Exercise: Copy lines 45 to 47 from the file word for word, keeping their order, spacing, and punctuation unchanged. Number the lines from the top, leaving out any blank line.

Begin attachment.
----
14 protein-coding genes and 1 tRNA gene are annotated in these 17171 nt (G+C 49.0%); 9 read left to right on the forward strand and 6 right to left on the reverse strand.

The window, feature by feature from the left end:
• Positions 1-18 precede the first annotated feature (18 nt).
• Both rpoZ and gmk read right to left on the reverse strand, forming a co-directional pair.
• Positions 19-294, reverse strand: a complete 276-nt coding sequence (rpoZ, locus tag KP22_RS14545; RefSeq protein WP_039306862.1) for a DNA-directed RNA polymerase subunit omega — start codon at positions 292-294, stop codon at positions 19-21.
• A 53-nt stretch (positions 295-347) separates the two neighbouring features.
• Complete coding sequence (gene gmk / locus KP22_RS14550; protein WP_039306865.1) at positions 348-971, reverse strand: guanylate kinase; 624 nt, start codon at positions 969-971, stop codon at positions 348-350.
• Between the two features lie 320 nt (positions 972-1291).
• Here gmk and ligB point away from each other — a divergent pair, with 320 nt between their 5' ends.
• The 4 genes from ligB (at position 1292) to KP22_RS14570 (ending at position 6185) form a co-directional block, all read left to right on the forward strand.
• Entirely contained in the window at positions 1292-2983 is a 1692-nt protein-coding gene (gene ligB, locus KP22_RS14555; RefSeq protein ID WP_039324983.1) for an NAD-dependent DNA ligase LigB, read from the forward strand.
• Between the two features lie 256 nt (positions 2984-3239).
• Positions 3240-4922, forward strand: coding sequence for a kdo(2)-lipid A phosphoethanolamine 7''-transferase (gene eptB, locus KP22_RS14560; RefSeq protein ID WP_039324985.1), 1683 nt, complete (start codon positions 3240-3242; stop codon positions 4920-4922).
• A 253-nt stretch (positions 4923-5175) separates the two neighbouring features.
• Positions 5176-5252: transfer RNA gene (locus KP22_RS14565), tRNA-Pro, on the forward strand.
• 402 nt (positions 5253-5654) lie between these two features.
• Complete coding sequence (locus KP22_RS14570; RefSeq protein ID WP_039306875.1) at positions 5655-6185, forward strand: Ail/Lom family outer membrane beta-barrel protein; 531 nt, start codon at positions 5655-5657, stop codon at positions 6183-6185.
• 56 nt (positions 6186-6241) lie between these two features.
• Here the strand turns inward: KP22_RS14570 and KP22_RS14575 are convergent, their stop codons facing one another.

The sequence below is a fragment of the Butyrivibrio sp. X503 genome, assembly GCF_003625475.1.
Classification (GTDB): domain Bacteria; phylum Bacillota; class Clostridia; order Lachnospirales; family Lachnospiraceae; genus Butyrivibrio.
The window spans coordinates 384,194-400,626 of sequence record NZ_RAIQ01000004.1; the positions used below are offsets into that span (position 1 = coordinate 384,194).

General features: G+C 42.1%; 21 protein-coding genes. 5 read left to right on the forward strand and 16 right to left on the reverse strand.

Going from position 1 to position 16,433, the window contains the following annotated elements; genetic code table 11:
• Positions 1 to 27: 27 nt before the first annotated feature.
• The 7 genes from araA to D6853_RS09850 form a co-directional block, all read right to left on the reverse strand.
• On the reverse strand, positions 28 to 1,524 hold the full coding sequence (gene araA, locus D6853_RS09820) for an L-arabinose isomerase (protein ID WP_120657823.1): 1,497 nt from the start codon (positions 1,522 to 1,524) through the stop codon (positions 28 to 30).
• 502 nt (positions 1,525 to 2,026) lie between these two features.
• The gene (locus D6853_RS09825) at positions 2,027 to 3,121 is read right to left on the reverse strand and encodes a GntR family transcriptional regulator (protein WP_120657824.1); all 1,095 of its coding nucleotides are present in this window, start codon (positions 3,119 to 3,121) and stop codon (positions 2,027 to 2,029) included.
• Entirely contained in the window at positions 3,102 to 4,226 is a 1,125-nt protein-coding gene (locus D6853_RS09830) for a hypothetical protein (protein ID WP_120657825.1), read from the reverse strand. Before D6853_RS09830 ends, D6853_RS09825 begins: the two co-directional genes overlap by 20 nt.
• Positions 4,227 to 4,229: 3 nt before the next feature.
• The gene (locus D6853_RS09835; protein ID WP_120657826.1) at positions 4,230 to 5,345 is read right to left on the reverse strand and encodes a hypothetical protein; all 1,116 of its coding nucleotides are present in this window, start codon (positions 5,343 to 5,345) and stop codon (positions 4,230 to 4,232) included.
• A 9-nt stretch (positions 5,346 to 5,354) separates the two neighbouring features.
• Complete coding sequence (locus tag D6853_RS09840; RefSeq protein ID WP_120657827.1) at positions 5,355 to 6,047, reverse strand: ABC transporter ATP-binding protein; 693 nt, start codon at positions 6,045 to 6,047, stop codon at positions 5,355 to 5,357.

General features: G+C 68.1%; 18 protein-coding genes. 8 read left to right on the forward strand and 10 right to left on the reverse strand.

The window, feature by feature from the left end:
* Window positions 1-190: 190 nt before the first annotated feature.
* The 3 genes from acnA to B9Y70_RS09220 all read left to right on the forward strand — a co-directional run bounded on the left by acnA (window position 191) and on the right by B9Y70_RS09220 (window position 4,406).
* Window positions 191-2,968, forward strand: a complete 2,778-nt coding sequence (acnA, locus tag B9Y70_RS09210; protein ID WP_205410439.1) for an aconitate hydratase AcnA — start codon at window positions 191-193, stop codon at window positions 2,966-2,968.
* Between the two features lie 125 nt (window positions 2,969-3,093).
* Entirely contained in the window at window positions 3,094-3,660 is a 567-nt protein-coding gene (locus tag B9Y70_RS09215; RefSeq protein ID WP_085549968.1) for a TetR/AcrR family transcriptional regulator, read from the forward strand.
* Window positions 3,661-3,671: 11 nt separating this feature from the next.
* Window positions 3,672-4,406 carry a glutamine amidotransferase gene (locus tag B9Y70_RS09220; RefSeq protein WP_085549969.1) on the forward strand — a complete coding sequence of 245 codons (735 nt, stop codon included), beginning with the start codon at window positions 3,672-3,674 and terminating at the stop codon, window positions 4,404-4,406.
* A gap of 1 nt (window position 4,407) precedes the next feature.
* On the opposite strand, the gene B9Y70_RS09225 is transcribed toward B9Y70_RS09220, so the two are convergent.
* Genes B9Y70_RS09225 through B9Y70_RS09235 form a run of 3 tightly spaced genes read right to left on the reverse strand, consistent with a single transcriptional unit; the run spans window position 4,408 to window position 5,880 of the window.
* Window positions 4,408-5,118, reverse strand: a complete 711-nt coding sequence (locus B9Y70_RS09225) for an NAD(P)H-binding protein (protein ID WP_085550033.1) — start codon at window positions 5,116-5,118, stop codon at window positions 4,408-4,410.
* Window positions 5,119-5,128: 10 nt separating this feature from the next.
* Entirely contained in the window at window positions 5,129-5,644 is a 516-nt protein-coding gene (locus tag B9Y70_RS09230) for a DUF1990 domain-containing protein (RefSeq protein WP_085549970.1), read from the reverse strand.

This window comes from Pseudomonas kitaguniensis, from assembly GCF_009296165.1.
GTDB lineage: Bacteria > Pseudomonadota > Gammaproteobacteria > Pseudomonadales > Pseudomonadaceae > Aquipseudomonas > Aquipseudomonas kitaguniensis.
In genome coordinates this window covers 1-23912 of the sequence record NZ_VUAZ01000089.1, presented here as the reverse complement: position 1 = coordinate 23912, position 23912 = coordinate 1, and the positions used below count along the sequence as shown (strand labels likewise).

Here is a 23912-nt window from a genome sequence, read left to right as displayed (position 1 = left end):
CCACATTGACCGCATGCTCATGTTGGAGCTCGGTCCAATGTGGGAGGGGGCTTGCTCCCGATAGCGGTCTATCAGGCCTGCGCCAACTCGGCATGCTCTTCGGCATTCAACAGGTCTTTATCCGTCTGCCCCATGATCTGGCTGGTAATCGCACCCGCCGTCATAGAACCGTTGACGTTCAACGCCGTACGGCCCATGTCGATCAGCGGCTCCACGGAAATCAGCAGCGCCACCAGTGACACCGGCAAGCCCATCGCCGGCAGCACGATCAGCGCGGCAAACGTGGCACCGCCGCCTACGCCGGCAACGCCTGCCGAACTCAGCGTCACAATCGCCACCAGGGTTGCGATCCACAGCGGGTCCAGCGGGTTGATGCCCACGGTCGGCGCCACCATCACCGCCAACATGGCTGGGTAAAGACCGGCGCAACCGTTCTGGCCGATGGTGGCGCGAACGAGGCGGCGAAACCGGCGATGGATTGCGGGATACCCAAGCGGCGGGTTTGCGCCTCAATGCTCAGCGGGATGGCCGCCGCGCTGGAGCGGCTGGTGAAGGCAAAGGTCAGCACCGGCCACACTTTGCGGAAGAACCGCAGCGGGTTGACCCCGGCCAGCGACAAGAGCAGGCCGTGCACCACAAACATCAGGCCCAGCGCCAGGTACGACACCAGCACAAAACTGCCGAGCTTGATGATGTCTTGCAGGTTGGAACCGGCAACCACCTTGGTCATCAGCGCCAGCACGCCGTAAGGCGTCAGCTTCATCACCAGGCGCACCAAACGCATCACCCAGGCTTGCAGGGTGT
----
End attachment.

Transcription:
* On the opposite strand, the gene B9Y70_RS09225 is transcribed toward B9Y70_RS09220, so the two are convergent.
* Genes B9Y70_RS09225 through B9Y70_RS09235 form a run of 3 tightly spaced genes read right to left on the reverse strand, consistent with a single transcriptional unit; the run spans window position 4,408 to window position 5,880 of the window.
* Window positions 4,408-5,118, reverse strand: a complete 711-nt coding sequence (locus B9Y70_RS09225) for an NAD(P)H-binding protein (protein ID WP_085550033.1) — start codon at window positions 5,116-5,118, stop codon at window positions 4,408-4,410.